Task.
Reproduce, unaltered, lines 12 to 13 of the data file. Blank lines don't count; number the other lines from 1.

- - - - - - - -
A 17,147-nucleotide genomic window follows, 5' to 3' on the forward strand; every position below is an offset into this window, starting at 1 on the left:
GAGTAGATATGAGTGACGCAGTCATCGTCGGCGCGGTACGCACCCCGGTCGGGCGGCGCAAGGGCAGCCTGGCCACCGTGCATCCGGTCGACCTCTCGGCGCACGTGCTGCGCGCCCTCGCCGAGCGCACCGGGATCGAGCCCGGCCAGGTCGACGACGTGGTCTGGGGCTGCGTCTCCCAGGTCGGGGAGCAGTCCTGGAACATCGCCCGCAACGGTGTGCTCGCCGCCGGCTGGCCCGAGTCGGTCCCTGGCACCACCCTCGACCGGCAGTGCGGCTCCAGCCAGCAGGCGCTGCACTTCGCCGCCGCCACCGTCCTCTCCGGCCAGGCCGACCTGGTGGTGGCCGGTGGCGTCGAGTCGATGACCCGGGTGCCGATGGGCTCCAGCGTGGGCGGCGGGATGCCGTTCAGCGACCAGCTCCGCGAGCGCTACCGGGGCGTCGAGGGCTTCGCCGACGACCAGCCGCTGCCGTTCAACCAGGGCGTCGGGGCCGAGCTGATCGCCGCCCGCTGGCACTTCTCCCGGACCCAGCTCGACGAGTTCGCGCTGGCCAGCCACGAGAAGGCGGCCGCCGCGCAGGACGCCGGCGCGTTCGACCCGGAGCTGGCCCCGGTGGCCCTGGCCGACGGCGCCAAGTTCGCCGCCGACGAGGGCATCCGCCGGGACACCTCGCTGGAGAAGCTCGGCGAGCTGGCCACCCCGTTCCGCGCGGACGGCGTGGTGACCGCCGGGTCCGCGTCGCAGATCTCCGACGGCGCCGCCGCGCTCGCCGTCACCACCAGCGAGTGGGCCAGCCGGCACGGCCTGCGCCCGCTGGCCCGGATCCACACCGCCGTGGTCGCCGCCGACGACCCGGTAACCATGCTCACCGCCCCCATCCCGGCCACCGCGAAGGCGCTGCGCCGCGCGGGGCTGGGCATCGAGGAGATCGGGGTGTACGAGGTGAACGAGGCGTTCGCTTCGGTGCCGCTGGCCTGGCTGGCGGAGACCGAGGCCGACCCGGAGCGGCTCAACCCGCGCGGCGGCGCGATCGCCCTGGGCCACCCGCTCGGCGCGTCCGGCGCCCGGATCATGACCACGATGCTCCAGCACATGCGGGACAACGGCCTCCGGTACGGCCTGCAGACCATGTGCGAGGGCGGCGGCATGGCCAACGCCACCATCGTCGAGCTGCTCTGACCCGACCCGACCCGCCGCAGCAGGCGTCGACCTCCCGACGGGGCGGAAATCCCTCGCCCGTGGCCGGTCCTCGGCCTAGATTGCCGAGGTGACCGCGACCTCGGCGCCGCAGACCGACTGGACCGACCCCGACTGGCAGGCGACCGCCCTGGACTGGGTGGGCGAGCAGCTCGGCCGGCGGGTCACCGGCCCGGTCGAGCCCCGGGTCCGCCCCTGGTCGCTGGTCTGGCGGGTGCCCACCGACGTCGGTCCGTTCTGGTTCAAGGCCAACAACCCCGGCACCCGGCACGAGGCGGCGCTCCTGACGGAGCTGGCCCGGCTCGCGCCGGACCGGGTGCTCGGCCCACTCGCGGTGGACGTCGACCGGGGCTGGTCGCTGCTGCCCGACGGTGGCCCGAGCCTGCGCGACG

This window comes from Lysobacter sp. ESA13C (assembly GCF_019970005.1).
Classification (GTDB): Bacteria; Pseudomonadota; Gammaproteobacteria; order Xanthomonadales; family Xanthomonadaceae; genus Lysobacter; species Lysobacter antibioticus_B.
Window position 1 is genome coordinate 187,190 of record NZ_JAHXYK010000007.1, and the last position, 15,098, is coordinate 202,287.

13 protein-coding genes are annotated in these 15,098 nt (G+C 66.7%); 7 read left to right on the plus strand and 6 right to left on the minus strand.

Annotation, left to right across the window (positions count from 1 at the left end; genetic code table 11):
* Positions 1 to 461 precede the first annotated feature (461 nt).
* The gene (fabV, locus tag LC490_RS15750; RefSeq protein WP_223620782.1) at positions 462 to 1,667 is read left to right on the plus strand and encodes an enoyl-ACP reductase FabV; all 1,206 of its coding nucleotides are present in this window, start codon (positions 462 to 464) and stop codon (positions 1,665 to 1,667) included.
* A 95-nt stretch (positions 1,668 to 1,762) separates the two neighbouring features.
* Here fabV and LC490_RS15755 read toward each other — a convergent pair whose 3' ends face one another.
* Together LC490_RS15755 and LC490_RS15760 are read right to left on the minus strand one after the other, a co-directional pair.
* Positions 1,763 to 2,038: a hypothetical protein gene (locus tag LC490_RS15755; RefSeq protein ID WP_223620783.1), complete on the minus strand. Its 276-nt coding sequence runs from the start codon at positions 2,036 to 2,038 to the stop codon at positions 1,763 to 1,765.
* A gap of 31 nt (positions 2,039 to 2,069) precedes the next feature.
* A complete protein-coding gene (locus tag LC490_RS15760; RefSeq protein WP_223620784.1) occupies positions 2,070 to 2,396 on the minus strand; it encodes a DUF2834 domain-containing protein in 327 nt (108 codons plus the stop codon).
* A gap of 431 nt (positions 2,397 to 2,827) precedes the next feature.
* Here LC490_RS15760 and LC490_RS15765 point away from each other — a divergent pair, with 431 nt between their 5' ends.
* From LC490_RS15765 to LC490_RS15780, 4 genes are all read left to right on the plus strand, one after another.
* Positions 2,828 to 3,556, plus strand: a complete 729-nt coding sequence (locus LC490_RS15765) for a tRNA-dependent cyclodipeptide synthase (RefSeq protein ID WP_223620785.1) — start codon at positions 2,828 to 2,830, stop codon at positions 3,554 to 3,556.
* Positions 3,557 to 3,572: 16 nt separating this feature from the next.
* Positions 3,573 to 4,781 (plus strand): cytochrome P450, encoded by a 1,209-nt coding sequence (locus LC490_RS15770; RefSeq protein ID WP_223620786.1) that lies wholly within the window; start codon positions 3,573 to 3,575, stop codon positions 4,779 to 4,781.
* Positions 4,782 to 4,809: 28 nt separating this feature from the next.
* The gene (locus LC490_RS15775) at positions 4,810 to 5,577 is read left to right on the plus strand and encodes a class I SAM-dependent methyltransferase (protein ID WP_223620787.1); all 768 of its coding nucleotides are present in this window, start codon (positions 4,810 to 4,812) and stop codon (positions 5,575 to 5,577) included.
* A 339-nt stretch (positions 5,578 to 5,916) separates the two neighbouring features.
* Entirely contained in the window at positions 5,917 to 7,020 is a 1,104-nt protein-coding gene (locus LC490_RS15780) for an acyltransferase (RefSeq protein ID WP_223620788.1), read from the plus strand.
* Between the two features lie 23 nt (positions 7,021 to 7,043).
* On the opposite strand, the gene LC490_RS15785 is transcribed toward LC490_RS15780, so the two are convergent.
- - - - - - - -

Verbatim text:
* Together LC490_RS15755 and LC490_RS15760 are read right to left on the minus strand one after the other, a co-directional pair.
* Positions 1,763 to 2,038: a hypothetical protein gene (locus tag LC490_RS15755; RefSeq protein ID WP_223620783.1), complete on the minus strand. Its 276-nt coding sequence runs from the start codon at positions 2,036 to 2,038 to the stop codon at positions 1,763 to 1,765.